People and Planes of Creve Coeur

In the department of flood recovery, Noah and his ark got nuthin’ on the folks at this little airport-except that many of the aircraft they saved are ones, not twos, of a kind.

The Question Mark is a 1932 Waco CTO ("T" for Taperwing). Phil Chastain is about to help Dan Mueller climb aboard. (Caroline Sheen)
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Cournoyer is taciturn, Stix is talkative. Cournoyer loves Wacos, Stix goes for Stearmans. Both are married to women named Connie. Connie Stix managed the airport for years and is there every Sunday. She helped Stix, Cournoyer, and John Mullen transform a 34-acre airport into a 285-acre one with a 4,500-foot concrete runway and a 3,120-foot grass strip, which the owners maintain because the airplanes equipped with tail skids can't operate on pavement and because some pilots think it's fun to land on grass. They've built about 100 hangars.

Stix says he and his partners originally decided to sell rather than rent the hangars because they needed the income to make payments on the $540,000 note they took on the airport. It turned out to have been a providential decision.

The 1993 Mississippi River flood, which claimed 50 lives and caused $15 billion in damages nationwide, left the airport under 20 feet of water. "We flew over a few times," says Stix, "and we couldn't see any buildings. We thought they had washed away, but they were just under water."

To the people of Creve Coeur, time is marked "before the flood" and "after the flood." Everybody has photographs. Everybody remembers the call from the airport owners as the river was rising: "Whoever can move an airplane, move an airplane." Out of 200 aircraft, 12 were lost.

Stix's partner, John Mullen, who had worked as a physicist at McDonnell Douglas in St. Louis and was wise in the ways of government contracts, had managed to have the airport designated a reliever for Lambert-St. Louis International. The designation won them federal financial aid for clean-up and repairs.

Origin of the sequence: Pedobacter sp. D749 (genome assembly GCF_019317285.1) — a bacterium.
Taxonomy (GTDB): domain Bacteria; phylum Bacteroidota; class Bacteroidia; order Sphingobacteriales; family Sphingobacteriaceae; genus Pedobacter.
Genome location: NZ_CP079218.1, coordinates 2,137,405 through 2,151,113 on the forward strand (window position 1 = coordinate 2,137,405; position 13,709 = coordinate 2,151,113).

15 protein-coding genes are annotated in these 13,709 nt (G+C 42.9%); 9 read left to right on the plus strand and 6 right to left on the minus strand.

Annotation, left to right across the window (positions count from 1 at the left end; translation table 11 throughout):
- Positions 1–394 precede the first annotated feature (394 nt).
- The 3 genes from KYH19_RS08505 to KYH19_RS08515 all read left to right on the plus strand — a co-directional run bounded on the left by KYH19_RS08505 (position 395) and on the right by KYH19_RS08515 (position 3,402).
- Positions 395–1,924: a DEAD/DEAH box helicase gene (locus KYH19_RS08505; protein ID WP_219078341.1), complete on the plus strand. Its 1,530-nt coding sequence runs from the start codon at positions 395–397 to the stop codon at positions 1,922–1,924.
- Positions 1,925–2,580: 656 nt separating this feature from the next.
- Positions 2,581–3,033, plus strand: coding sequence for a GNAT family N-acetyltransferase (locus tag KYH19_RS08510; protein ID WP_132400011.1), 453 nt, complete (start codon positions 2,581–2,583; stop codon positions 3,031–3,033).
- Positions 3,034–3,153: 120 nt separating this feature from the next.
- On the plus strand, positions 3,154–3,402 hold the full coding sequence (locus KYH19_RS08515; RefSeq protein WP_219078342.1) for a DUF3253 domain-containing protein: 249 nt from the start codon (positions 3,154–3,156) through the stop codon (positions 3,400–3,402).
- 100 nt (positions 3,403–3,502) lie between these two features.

When the waters receded, eight feet of Missouri river bottom was left behind. "If the hangars had only been rental units," says Stix, "the tenants would have most likely found other places to put their aircraft." As owners, the pilots stayed, cleaning and salvaging what they could.

The American Waco Club couldn't come in the summer of '94 (still too soggy). Stix moved his cooking operation to an airport in nearby St. Charles. "They came back, though," says Waco club member Ruthie Coulson of the people at Creve Coeur. "They fought hard. Al and Connie and all of them. They're real doers. They pulled together and now look at what they have."

The facilities at Creve Coeur are a reflection of what the owners were seeking when they bought the field: a better place than where they had been. Stix remembers working with his friend John Mullen on the Corsair they owned together at Arrowhead Airport, not 10 miles from Creve Coeur. "We were rebuilding the Corsair, and [when it rained] the hangar kept filling up with water," he says. "It was kind of an unsatisfactory situation to be in with power tools," he adds in characteristic deadpan. "We had this wonderful idea that all we had to do was just buy this airport. The more scotch-and-waters we had, the better it sounded."

The fact that an airport was there to buy is the result of a farmer's ambition for his son, according to retired machinist Jack Oonk (pronounced "unk"), who comes to his hangar at Creve Coeur almost every day to work on his Cessna 195.

Oonk's first airplane was a Luscombe, which he bought in 1953. That summer he hired an instructor for $3 an hour to teach him to fly it. Oonk went flying with two friends, Sid Coates and Aiden Cash. "Sid Coates-he had a Cub-was flying around in the evening west of Lambert," says Oonk, referring to what is now Lambert-St. Louis International Airport, "and the farmer waved him down. The farmer wanted his son to learn to fly, so Sid and the farmer struck a deal." The farmer, Norman "Ducks" Dauster, mowed a grass runway and put up a few shade ports on a 34-acre parcel of land. Coates, who was an engineer, designed a large hangar that today doubles as the party room, and Oonk designed the door for it.

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